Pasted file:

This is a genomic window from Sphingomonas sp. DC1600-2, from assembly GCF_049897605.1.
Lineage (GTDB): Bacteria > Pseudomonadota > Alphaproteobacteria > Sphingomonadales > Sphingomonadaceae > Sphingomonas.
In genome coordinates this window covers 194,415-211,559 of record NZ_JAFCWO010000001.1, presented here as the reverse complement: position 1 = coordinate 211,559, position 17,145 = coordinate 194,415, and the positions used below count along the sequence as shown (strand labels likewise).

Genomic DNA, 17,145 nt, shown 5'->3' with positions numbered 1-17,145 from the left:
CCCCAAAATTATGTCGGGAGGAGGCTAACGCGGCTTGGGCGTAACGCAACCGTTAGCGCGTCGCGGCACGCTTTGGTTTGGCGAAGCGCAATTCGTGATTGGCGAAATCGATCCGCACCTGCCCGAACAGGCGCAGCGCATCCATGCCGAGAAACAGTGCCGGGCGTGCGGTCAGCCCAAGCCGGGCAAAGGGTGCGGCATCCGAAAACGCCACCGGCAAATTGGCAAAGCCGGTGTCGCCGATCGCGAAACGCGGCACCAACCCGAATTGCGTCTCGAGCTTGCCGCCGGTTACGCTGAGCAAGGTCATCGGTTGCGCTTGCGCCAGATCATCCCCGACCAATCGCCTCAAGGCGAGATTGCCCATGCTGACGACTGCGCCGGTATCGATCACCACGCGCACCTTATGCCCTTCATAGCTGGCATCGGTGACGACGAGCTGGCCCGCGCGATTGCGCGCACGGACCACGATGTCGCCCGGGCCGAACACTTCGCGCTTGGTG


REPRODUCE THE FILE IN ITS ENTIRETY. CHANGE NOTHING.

This is a genomic window from Sphingomonas sp. DC1600-2, from assembly GCF_049897605.1.
Lineage (GTDB): Bacteria > Pseudomonadota > Alphaproteobacteria > Sphingomonadales > Sphingomonadaceae > Sphingomonas.
In genome coordinates this window covers 194,415-211,559 of record NZ_JAFCWO010000001.1, presented here as the reverse complement: position 1 = coordinate 211,559, position 17,145 = coordinate 194,415, and the positions used below count along the sequence as shown (strand labels likewise).

Genomic DNA, 17,145 nt, shown 5'->3' with positions numbered 1-17,145 from the left:
CCCCAAAATTATGTCGGGAGGAGGCTAACGCGGCTTGGGCGTAACGCAACCGTTAGCGCGTCGCGGCACGCTTTGGTTTGGCGAAGCGCAATTCGTGATTGGCGAAATCGATCCGCACCTGCCCGAACAGGCGCAGCGCATCCATGCCGAGAAACAGTGCCGGGCGTGCGGTCAGCCCAAGCCGGGCAAAGGGTGCGGCATCCGAAAACGCCACCGGCAAATTGGCAAAGCCGGTGTCGCCGATCGCGAAACGCGGCACCAACCCGAATTGCGTCTCGAGCTTGCCGCCGGTTACGCTGAGCAAGGTCATCGGTTGCGCTTGCGCCAGATCATCCCCGACCAATCGCCTCAAGGCGAGATTGCCCATGCTGACGACTGCGCCGGTATCGATCACCACGCGCACCTTATGCCCTTCATAGCTGGCATCGGTGACGACGAGCTGGCCCGCGCGATTGCGCGCACGGACCACGATGTCGCCCGGGCCGAACACTTCGCGCTTGGTG